One thing I’ve learned about living with a bunch of boys is that they’re ALWAYS hungry. Once the bus comes in the afternoon, everyone’s day can start to unravel pretty quickly–the boys need to decompress from being at school, and I have to start putting dinner together. I’ve learned that having snacks ready when the boys walk through the door goes a long way in smoothing the afternoon transition time.
Weekends require even more boy fuel, and this weekend we have plans of catching base balls and fish alike, so we need to have food that’s easy to take with us, and easy to eat. I set the oven timer for an hour to see how many of our tried and true snack staples I could crank out in sixty minutes.
I began by making another round of secret ingredient fruit leather. I had roasted beets in the fridge already, from the last batch I made, so the roasting time wasn’t included in the hour time frame.
Since the dehydrator had fruit leather in it anyway, I filled the other trays with two pounds of organic apples. I didn’t dip them in lemon juice, or treat them in any other way–just sliced and set them on the drying racks.
I used the entire two pounds of apples for apple chips, with the exception of this tiny bowl of scraps. (It might be about half an apple’s worth?) I stuck the scraps into a jar of apple cores for making apple cider vinegar.
Next I mixed up a batch of homemade granola bars, with real dark chocolate chunks.
Finally, I made hummus in the blender. The chickpeas were already cooked in the fridge as well, which again helped out on the time.
So when I was completely done, I had 24 granola bars,
ten strips of fruit leather (about 1 inch x 12 inches each),
a half gallon of dried apple chips,and a large bowl of hummus.
I’m not sure this will last us all weekend, but at least we’re starting out well stocked. This would be a decent amount of after school snacks to begin a week with as well.
I like having the variety of one sweet snack, two fruits, a protein, and once I get carrots, broccoli and cauliflower sliced for the hummus, lots of veggies. Hard boiled eggs would add a second easy protein, and I did make another batch of Pigs in Corn Muffins to take with us. (Although I used ground beef this time, which I guess makes them Cows in Corn Muffins).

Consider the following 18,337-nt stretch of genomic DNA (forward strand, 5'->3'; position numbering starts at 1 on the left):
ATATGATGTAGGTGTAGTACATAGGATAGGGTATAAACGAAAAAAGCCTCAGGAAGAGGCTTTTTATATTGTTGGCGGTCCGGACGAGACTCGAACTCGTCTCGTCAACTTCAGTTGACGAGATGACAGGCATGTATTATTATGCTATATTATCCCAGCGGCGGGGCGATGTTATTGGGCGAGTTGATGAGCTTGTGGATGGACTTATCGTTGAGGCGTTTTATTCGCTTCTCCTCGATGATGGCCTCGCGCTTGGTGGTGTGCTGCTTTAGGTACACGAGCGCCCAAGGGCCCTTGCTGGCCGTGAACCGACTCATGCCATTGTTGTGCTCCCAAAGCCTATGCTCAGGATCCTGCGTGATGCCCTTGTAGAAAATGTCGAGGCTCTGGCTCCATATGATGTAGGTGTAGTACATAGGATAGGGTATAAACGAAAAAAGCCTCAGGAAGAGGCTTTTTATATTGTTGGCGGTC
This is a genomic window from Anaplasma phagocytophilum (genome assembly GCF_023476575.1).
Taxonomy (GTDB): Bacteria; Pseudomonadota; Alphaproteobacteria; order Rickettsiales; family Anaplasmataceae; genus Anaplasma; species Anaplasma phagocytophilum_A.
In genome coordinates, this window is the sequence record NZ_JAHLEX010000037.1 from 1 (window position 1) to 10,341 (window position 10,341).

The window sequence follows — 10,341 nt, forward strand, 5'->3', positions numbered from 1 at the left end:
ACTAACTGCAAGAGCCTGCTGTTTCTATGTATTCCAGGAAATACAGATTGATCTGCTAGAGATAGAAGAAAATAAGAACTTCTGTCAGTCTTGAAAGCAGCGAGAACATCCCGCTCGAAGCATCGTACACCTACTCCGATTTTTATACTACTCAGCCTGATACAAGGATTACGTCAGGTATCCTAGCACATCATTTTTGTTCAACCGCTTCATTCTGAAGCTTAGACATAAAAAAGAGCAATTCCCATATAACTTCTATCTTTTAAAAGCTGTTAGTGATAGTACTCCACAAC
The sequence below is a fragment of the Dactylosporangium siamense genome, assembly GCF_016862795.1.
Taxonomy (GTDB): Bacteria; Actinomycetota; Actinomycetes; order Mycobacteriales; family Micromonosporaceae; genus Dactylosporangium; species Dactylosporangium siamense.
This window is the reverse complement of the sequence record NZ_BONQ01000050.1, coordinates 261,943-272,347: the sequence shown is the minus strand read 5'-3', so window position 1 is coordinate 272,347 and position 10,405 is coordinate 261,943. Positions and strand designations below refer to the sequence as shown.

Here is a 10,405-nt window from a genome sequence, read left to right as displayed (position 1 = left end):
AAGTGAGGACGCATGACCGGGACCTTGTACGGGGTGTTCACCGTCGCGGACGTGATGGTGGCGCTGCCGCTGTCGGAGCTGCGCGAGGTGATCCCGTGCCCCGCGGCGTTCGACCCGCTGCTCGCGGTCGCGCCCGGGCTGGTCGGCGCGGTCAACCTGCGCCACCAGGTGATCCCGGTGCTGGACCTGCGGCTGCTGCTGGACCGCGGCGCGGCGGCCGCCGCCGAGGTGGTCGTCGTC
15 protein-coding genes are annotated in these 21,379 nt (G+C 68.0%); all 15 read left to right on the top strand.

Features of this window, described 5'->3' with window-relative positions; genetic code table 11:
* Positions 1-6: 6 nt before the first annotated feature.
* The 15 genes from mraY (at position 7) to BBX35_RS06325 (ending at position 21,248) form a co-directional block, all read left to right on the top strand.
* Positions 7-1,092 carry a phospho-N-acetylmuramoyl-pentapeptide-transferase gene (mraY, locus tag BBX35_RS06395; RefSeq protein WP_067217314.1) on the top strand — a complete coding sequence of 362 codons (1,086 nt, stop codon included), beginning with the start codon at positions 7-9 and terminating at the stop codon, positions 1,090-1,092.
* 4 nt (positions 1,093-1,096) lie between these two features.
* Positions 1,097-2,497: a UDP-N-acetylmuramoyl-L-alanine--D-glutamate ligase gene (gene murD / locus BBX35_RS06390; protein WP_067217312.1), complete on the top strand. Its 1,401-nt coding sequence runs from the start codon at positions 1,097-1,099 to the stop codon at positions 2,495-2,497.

What does your family like for travel friendly food?
School is almost out, and that means our family will be traveling and camping more. This past weekend we took a trip to watch our favorite baseball team, and we brought along a cooler full of snacky meals. We usually try and take food with us on trips, to avoid lots of processed foods, to save money, and because our family has some food intolerances. These muffins can be a snack or a meal, and we call them Pigs in Corn Muffins. They’re great for camping or car trips, and are gluten free.
Usually we have plenty of bratwurst in our freezer from pigs we raise ourselves, however, our freezer’s running low right now, so I bought 100% beef, nitrate-free hot dogs. Cheap hot dogs are the quintessential mystery meat, but whatever kind suits your family’s tastes and budget will work.
Cook hot dogs completely, then cut into bite sized pieces. Make cornbread batter–mix 2 cups of cornmeal, 1 3/4 cups of milk, 2 teaspoons of baking powder, 2 Tablespoons of melted butter, 2 eggs and 1 Tablespoon of honey in a large bowl.
Line a muffin tin with cupcake liners, and spoon 1 Tablespoon of batter into each liner. Place 4 small cut pieces of hot dog on top, then top with a heaping Tablespoon of batter. Cupcake liners should be about 3/4 full. Two Tablespoons of ground meat with or without sloppy joe sauce is also a great substitution if you’re not a fan of hot dogs or brats.
Bake at 350 for 20 minutes, and check with a toothpick to ensure they’re baked all the way though. These worked really well for our family–the boys love them, and the muffins are easily transported in a covered dish down in our cooler. Great side snacks to add are: dried apple chips, fruit leather, and sliced veggies with hummus.